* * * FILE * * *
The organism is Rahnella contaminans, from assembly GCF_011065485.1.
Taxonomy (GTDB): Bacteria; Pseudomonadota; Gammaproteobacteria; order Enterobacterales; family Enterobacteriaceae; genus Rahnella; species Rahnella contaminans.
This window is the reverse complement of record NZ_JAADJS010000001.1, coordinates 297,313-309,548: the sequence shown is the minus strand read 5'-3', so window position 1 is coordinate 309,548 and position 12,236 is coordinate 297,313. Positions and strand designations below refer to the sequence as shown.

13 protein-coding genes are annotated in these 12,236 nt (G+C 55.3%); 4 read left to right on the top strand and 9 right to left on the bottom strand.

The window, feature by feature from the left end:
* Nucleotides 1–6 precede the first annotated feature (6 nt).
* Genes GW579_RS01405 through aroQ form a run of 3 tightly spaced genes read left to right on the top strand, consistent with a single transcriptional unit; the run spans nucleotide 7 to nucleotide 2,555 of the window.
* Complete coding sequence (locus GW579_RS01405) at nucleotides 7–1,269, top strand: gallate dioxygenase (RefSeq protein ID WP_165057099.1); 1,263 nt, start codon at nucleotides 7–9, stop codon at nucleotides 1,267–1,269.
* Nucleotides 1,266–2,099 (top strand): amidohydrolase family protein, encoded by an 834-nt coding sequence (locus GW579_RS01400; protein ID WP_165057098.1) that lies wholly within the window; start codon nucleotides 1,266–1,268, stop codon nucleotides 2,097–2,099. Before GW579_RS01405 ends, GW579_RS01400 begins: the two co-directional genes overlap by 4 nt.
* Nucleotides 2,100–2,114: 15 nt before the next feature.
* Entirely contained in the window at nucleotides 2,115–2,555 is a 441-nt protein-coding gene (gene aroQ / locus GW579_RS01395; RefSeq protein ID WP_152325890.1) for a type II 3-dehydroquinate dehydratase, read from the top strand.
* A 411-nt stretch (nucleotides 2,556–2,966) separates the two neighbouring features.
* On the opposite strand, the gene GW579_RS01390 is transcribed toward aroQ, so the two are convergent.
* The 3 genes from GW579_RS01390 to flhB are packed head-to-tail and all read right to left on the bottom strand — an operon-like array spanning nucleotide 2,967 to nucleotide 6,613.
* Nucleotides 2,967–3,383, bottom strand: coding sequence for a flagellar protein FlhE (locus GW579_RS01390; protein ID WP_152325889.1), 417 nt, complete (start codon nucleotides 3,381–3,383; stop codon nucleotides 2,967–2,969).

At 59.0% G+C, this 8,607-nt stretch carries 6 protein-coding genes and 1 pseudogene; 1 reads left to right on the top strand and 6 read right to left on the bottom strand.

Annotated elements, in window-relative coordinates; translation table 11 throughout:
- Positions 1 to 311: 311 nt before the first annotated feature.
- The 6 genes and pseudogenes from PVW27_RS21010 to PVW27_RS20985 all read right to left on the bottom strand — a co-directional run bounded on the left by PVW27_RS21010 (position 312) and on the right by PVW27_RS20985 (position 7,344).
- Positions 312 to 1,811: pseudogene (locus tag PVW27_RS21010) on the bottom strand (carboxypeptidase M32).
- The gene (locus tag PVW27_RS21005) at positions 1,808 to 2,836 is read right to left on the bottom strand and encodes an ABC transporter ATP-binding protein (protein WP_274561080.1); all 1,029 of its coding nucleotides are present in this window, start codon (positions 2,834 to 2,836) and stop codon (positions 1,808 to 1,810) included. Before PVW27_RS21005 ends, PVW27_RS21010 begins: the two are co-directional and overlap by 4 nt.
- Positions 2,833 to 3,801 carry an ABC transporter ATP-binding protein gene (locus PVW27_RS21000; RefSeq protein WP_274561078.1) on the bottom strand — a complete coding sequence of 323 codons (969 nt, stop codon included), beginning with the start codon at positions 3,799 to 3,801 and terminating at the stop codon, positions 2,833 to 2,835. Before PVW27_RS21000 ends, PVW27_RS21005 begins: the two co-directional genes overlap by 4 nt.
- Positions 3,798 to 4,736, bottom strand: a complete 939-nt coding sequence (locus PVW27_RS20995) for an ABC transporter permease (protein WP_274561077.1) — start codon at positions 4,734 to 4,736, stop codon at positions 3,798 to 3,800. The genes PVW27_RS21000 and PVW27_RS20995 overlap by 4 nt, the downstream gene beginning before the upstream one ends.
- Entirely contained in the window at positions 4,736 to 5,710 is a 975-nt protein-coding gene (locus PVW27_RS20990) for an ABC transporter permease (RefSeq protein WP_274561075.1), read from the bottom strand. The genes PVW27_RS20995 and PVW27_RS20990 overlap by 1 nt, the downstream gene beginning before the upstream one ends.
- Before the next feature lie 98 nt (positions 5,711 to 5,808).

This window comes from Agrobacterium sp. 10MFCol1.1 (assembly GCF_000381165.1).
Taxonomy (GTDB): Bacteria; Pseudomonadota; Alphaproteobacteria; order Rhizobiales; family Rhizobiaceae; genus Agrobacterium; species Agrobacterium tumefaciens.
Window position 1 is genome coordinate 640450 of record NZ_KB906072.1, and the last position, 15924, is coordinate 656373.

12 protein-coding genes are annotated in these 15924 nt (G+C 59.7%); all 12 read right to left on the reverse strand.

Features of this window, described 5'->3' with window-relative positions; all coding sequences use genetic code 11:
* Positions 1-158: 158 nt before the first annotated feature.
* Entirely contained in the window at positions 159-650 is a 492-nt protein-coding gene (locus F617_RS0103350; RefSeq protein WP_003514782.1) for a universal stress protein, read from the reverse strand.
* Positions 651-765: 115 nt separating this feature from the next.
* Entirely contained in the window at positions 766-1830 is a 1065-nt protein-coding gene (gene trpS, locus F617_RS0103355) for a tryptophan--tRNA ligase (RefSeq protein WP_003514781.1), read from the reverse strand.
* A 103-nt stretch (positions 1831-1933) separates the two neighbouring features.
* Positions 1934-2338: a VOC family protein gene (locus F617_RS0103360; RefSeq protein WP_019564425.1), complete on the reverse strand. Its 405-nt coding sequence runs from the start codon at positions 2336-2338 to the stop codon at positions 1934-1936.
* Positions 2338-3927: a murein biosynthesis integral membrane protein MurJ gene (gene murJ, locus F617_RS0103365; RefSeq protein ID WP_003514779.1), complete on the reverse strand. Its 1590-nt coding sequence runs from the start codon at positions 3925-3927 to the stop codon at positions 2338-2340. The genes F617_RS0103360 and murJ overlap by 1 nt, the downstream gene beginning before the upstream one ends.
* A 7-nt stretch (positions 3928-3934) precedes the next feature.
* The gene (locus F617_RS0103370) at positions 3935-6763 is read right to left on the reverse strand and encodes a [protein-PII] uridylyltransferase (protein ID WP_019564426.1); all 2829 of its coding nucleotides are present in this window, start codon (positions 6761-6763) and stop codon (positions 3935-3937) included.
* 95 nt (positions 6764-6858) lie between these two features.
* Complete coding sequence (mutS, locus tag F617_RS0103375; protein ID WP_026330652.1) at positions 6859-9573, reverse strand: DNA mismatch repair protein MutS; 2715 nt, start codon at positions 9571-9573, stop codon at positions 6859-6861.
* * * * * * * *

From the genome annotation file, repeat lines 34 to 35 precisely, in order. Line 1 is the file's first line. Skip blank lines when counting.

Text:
* Entirely contained in the window at positions 766-1830 is a 1065-nt protein-coding gene (gene trpS, locus F617_RS0103355) for a tryptophan--tRNA ligase (RefSeq protein WP_003514781.1), read from the reverse strand.
* A 103-nt stretch (positions 1831-1933) separates the two neighbouring features.